"But there should be plenty of sulphurous ash on this island! All the volcanic activity- "
"Stopped," Mariah interrupted. "Ash stores are higher than the others save garlic, but we need to save everything. Candles suffice for now and they also provide some heat."
She pointed out various landmarks and houses as we continued on. A river running through the Test was the water supply and a small lake further down was the communal bathing area.
"Either that or thou canst haul buckets of water to thy room and warm them with thy candles," Mariah said dryly. "It’s amazing what some will do for modesty’s sake."
There was a middens pit to the southwest, and the canyon I’d seen while trying to complete the Test so long ago was forbidden ground. Guards had even been set there just to make sure no one was stupid enough to fall in.
Presently, we reached a stone chamber in which a stout, bald man sat reading a book. He looked up as we entered and smiled at Mariah, reaching for a quill and parchment. "Another refugee, Mariah?"
"Not exactly, Barl. This is Elora – the Avatar. Canst thou fix her a room?"
"I’d be honoured!" The little man extracted a thin map from somewhere on his desk and made a mark on it. "Room five in the First Sanctuary," he said, handing me a slip of paper. "Hold onto that in case some fool disputes thy right to be there, Milady."
"The First Sanctuary is where?" Mariah prompted.
Barl shot me an embarrassed look. "It’s just off Avatar’s Way. Eastern passages."
"Back the way we came, then. Thank thee, Barl."
"Any time, Milady. Avatar." He inclined his head to us.
Avatar’s Way was a street – or more correctly, an earthen passage – from
which branched several other tunnels and interconnecting rooms. The First
Sanctuary was the first such room which appeared at the end of a short
corridor. This room in turn gave access to several others, which were numbered.
Mariah walked me to the curtained door of number five where she bade me
good afternoon and took her leave. I wondered rather irrelevantly how she’d
known what time of day it was.
Sighing loudly, I entered and took stock of my room. Bedroll, blankets, candle, flint…Taking in my appearance in a fragment of mirror, I grinned. I looked as bad as Mariah. Then I sobered, remembering how shocked I’d been at the sight of her. I looked terrible. Moving slowly, I unbuckled the scabbard holding Arcadion and propped him in a corner.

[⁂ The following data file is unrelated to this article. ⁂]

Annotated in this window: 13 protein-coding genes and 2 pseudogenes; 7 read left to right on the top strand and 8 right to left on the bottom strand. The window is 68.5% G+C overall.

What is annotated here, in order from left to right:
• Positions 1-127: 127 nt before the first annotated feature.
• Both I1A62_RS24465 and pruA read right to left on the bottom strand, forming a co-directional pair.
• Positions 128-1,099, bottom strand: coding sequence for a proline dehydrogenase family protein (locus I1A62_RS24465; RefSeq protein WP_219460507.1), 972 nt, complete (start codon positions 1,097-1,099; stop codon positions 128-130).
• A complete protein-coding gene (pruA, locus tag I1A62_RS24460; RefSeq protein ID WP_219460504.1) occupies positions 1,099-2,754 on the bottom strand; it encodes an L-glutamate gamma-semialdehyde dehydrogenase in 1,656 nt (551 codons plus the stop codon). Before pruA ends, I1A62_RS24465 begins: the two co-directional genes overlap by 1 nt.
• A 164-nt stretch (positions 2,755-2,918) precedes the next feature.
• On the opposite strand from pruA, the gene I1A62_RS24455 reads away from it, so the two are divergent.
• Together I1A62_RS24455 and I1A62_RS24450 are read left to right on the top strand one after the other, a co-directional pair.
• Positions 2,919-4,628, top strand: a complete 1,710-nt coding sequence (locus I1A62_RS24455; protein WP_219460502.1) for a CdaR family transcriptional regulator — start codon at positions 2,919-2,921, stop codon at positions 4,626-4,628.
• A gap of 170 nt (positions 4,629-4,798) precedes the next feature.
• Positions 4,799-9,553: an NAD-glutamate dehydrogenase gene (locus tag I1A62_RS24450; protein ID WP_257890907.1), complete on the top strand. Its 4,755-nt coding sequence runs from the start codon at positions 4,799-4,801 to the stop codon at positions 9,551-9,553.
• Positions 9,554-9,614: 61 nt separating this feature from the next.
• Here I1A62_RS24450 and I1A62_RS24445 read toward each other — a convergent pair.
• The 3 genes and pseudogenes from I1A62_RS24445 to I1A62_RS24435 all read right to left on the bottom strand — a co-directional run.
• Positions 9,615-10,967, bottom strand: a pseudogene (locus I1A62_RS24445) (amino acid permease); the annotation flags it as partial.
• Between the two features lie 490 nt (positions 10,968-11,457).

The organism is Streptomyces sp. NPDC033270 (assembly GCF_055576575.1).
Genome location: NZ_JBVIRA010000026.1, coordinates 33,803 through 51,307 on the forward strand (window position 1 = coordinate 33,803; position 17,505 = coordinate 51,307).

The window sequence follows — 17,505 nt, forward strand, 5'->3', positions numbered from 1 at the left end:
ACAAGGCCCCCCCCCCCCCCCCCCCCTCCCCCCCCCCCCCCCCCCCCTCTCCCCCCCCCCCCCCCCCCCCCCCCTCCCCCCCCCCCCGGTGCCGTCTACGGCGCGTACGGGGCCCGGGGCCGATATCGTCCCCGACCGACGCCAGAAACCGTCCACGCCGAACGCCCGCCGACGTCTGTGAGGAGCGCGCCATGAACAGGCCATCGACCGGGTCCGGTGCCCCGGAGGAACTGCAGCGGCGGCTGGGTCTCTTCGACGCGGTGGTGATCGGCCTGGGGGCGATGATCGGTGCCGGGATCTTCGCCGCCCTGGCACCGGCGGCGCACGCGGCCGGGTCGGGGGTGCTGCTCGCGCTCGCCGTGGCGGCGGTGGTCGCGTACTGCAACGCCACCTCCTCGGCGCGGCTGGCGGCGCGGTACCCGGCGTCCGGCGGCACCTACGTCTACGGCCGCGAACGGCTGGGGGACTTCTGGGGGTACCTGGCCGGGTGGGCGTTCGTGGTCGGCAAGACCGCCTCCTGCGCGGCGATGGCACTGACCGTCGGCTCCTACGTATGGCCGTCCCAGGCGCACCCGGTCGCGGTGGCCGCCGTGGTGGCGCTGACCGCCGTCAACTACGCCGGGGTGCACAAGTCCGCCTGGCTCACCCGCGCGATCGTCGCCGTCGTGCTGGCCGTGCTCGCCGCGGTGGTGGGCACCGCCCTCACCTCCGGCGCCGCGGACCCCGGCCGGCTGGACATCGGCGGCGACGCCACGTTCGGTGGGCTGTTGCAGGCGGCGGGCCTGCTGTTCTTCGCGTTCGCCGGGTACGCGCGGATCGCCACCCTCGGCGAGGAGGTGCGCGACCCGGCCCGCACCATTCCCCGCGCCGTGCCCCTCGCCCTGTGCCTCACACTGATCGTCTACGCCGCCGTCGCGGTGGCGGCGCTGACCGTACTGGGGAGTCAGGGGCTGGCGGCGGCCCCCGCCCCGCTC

"Home sweet home, hm?" I asked him as I took off my salt-stiff leathers.
"Truth isn’t always a nice place to visit, Master," Arcadion answered. His harmonic voice was brooding and dark.
"What Truth are we talking about?"
"Are you saying you don’t know what broke the scrying shields?" he asked incredulously.
I paused in the act of stripping off my trousers. "It's the bracer, isn't it." It wasn't really a question. "And those ether disruptions the mages were talking about, they happened both times I teleported."
He was silent for a while. "Now you just have to figure out why."
I gave the sullenly glowing jewel a worried look. "Do you know?"
"What I know isn't much. The bracer breaks down any scrying shields so you can't hide when you use magic to teleport. The pulses that break the shields also serve to give anyone who's paying attention a rough idea of where you've gone - provided they're on the same world as you."
"But who is this serving?"
"I don't know. You forget that I've been trapped in Britannia for some time, now. This bracer is obviously new technology - I've never seen its like."
What was going on? I sighed, then rather suddenly noticed the drab condition of the scabbard. I hadn’t been the only one who’d been tipped into the bay. With a muttered curse, I drew the Blacksword with the intent of oiling and polishing the metal blade, but I didn’t have the appropriate tools. A slight tarnish stained the sword and I hoped rust wouldn’t be forthcoming.
"You don’t look so good yourself, Avatar," the daemon stated.
I dropped him hastily and hauled my wrinkled cloak around myself, blushing furiously. "You can’t really see me!" I accused.
"You really should eat more," Arcadion went on clinically. "Your ribs are sticking out."
Picking him up awkwardly, I propped him against the wall with the gem facing away from me. I could have almost sworn I heard him laugh.
I put on the shapeless linen shift I found in a mesh bag, then turned my attention to the beef jerky I saw on a stone plate. I was almost hungry enough to eat it, but one unsuccessful bite at the hardened meat dissuaded me from doing so.
Looking at the bedroll, I decided that a bath could wait. I was really tired. Then, without another thought, I fell into the blankets and didn’t move for a long, long time.
Back to the Library